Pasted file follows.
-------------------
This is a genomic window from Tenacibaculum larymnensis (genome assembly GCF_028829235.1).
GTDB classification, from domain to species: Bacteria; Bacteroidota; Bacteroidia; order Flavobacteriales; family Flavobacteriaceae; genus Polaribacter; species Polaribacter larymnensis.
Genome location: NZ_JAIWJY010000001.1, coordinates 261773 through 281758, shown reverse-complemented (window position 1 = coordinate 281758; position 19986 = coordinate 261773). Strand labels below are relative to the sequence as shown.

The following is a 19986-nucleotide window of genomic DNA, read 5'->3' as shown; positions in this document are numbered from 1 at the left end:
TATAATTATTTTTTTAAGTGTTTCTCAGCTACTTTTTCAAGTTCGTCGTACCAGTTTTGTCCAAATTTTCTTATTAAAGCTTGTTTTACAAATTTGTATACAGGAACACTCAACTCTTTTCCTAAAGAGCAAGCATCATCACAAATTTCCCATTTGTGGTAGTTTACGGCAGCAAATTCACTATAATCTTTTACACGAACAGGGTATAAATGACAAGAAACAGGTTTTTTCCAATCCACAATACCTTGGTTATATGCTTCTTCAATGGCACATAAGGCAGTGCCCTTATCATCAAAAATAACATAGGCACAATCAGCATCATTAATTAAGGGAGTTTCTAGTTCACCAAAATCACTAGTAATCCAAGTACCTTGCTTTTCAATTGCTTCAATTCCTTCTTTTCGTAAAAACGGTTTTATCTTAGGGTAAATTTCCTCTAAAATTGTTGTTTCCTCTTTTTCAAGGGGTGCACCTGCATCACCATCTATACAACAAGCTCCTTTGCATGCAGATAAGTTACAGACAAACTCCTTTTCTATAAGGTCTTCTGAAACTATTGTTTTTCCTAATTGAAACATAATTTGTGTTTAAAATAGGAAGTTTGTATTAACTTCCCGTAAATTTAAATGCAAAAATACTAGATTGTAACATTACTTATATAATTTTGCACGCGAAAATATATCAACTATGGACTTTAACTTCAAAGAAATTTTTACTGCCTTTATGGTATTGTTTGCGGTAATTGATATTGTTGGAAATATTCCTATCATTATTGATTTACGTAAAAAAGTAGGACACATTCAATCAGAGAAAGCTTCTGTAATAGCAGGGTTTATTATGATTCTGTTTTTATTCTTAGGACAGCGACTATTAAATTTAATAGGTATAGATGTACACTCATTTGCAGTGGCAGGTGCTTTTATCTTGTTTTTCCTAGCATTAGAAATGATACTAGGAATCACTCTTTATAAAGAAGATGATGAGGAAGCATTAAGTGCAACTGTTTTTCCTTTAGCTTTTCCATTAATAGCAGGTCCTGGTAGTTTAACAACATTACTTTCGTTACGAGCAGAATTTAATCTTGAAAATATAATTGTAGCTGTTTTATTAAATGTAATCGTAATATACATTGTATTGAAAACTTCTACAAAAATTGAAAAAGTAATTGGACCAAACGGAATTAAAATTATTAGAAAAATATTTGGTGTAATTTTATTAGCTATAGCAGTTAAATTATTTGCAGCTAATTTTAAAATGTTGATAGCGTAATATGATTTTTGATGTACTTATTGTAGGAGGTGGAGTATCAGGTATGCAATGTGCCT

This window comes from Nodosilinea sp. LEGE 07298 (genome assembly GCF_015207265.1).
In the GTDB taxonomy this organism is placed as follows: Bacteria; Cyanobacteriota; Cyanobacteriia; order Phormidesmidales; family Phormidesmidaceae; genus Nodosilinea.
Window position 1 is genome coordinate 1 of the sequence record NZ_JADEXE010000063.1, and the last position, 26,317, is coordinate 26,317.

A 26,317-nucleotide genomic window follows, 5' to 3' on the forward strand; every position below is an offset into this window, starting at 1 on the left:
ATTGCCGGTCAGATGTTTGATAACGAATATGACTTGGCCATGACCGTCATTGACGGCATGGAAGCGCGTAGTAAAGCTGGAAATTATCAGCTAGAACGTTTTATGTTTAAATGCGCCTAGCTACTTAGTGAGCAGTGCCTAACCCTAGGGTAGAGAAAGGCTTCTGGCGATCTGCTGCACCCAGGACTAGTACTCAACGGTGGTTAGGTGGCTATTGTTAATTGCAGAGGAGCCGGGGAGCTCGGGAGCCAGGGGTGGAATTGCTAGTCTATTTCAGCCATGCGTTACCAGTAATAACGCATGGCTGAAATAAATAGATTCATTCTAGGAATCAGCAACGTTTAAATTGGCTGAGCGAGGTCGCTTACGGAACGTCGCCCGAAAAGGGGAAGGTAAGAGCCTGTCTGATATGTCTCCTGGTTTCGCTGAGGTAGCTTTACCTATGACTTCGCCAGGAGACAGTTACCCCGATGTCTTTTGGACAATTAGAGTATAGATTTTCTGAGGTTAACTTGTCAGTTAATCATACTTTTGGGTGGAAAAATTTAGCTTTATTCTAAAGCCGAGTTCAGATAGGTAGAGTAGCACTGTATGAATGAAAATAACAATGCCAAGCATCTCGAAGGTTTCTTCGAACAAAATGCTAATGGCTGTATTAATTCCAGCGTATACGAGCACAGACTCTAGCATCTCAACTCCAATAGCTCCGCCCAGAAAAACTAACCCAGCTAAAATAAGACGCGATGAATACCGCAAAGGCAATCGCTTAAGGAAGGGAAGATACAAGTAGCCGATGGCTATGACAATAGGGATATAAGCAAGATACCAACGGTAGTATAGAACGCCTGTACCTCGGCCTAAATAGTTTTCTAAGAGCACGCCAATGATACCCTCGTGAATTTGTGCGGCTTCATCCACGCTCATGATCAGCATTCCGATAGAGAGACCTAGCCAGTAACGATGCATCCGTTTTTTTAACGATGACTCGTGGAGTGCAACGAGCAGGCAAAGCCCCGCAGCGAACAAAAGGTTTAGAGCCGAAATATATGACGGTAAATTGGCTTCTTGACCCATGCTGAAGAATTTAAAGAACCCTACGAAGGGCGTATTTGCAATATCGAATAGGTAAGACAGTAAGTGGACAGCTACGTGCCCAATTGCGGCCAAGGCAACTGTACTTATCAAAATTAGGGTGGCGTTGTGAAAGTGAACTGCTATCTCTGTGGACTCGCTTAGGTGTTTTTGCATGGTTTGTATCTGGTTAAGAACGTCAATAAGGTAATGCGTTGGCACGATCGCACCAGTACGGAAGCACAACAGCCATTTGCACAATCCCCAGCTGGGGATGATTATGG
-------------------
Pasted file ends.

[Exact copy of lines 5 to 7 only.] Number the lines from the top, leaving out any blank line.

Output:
TATAATTATTTTTTTAAGTGTTTCTCAGCTACTTTTTCAAGTTCGTCGTACCAGTTTTGTCCAAATTTTCTTATTAAAGCTTGTTTTACAAATTTGTATACAGGAACACTCAACTCTTTTCCTAAAGAGCAAGCATCATCACAAATTTCCCATTTGTGGTAGTTTACGGCAGCAAATTCACTATAATCTTTTACACGAACAGGGTATAAATGACAAGAAACAGGTTTTTTCCAATCCACAATACCTTGGTTATATGCTTCTTCAATGGCACATAAGGCAGTGCCCTTATCATCAAAAATAACATAGGCACAATCAGCATCATTAATTAAGGGAGTTTCTAGTTCACCAAAATCACTAGTAATCCAAGTACCTTGCTTTTCAATTGCTTCAATTCCTTCTTTTCGTAAAAACGGTTTTATCTTAGGGTAAATTTCCTCTAAAATTGTTGTTTCCTCTTTTTCAAGGGGTGCACCTGCATCACCATCTATACAACAAGCTCCTTTGCATGCAGATAAGTTACAGACAAACTCCTTTTCTATAAGGTCTTCTGAAACTATTGTTTTTCCTAATTGAAACATAATTTGTGTTTAAAATAGGAAGTTTGTATTAACTTCCCGTAAATTTAAATGCAAAAATACTAGATTGTAACATTACTTATATAATTTTGCACGCGAAAATATATCAACTATGGACTTTAACTTCAAAGAAATTTTTACTGCCTTTATGGTATTGTTTGCGGTAATTGATATTGTTGGAAATATTCCTATCATTATTGATTTACGTAAAAAAGTAGGACACATTCAATCAGAGAAAGCTTCTGTAATAGCAGGGTTTATTATGATTCTGTTTTTATTCTTAGGACAGCGACTATTAAATTTAATAGGTATAGATGTACACTCATTTGCAGTGGCAGGTGCTTTTATCTTGTTTTTCCTAGCATTAGAAATGATACTAGGAATCACTCTTTATAAAGAAGATGATGAGGAAGCATTAAGTGCAACTGTTTTTCCTTTAGCTTTTCCATTAATAGCAGGTCCTGGTAGTTTAACAACATTACTTTCGTTACGAGCAGAATTTAATCTTGAAAATATAATTGTAGCTGTTTTATTAAATGTAATCGTAATATACATTGTATTGAAAACTTCTACAAAAATTGAAAAAGTAATTGGACCAAACGGAATTAAAATTATTAGAAAAATATTTGGTGTAATTTTATTAGCTATAGCAGTTAAATTATTTGCAGCTAATTTTAAAATGTTGATAGCGTAATATGATTTTTGATGTACTTATTGTAGGAGGTGGAGTATCAGGTATGCAATGTGCCT

This window comes from Nodosilinea sp. LEGE 07298 (genome assembly GCF_015207265.1).
In the GTDB taxonomy this organism is placed as follows: Bacteria; Cyanobacteriota; Cyanobacteriia; order Phormidesmidales; family Phormidesmidaceae; genus Nodosilinea.